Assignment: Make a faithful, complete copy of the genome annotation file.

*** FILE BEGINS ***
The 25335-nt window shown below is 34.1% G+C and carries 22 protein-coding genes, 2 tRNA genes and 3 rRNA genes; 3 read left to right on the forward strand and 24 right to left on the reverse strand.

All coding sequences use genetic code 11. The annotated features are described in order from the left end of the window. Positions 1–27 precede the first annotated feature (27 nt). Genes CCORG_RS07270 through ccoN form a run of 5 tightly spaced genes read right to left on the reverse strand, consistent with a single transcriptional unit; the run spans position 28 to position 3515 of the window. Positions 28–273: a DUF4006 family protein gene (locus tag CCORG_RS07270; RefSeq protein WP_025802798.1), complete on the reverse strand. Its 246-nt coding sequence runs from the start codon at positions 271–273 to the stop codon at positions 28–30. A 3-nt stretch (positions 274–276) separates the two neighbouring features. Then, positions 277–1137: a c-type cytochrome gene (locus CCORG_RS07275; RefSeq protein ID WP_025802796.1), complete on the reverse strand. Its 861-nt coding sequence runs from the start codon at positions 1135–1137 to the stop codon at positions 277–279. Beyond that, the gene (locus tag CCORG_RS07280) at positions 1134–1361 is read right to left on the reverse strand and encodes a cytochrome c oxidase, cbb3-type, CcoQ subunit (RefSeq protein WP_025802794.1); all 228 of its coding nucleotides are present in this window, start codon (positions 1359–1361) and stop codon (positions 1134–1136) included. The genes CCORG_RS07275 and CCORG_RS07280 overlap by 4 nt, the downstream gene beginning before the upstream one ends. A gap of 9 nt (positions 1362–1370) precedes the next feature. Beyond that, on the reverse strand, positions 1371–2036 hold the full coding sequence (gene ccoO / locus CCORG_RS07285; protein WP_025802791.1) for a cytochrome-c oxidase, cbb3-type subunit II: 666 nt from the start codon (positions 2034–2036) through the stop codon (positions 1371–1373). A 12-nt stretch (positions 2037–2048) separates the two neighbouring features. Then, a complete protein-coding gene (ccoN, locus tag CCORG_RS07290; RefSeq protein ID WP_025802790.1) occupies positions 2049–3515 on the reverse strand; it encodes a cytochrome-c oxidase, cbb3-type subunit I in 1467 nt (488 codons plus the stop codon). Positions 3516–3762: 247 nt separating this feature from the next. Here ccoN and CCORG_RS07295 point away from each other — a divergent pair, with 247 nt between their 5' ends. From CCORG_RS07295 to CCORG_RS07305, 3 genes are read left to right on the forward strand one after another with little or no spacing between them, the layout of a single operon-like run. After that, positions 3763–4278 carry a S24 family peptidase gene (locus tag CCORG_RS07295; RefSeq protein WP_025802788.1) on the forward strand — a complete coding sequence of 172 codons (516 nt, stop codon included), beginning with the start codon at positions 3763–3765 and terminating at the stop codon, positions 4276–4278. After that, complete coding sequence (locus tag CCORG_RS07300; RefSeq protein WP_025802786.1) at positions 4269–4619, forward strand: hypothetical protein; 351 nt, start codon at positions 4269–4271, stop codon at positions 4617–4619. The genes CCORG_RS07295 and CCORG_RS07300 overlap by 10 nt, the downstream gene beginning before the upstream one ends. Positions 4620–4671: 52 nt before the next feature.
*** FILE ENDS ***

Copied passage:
The 25335-nt window shown below is 34.1% G+C and carries 22 protein-coding genes, 2 tRNA genes and 3 rRNA genes; 3 read left to right on the forward strand and 24 right to left on the reverse strand.

All coding sequences use genetic code 11. The annotated features are described in order from the left end of the window. Positions 1–27 precede the first annotated feature (27 nt). Genes CCORG_RS07270 through ccoN form a run of 5 tightly spaced genes read right to left on the reverse strand, consistent with a single transcriptional unit; the run spans position 28 to position 3515 of the window. Positions 28–273: a DUF4006 family protein gene (locus tag CCORG_RS07270; RefSeq protein WP_025802798.1), complete on the reverse strand. Its 246-nt coding sequence runs from the start codon at positions 271–273 to the stop codon at positions 28–30. A 3-nt stretch (positions 274–276) separates the two neighbouring features. Then, positions 277–1137: a c-type cytochrome gene (locus CCORG_RS07275; RefSeq protein ID WP_025802796.1), complete on the reverse strand. Its 861-nt coding sequence runs from the start codon at positions 1135–1137 to the stop codon at positions 277–279. Beyond that, the gene (locus tag CCORG_RS07280) at positions 1134–1361 is read right to left on the reverse strand and encodes a cytochrome c oxidase, cbb3-type, CcoQ subunit (RefSeq protein WP_025802794.1); all 228 of its coding nucleotides are present in this window, start codon (positions 1359–1361) and stop codon (positions 1134–1136) included. The genes CCORG_RS07275 and CCORG_RS07280 overlap by 4 nt, the downstream gene beginning before the upstream one ends. A gap of 9 nt (positions 1362–1370) precedes the next feature. Beyond that, on the reverse strand, positions 1371–2036 hold the full coding sequence (gene ccoO / locus CCORG_RS07285; protein WP_025802791.1) for a cytochrome-c oxidase, cbb3-type subunit II: 666 nt from the start codon (positions 2034–2036) through the stop codon (positions 1371–1373). A 12-nt stretch (positions 2037–2048) separates the two neighbouring features. Then, a complete protein-coding gene (ccoN, locus tag CCORG_RS07290; RefSeq protein ID WP_025802790.1) occupies positions 2049–3515 on the reverse strand; it encodes a cytochrome-c oxidase, cbb3-type subunit I in 1467 nt (488 codons plus the stop codon). Positions 3516–3762: 247 nt separating this feature from the next. Here ccoN and CCORG_RS07295 point away from each other — a divergent pair, with 247 nt between their 5' ends. From CCORG_RS07295 to CCORG_RS07305, 3 genes are read left to right on the forward strand one after another with little or no spacing between them, the layout of a single operon-like run. After that, positions 3763–4278 carry a S24 family peptidase gene (locus tag CCORG_RS07295; RefSeq protein WP_025802788.1) on the forward strand — a complete coding sequence of 172 codons (516 nt, stop codon included), beginning with the start codon at positions 3763–3765 and terminating at the stop codon, positions 4276–4278. After that, complete coding sequence (locus tag CCORG_RS07300; RefSeq protein WP_025802786.1) at positions 4269–4619, forward strand: hypothetical protein; 351 nt, start codon at positions 4269–4271, stop codon at positions 4617–4619. The genes CCORG_RS07295 and CCORG_RS07300 overlap by 10 nt, the downstream gene beginning before the upstream one ends. Positions 4620–4671: 52 nt before the next feature.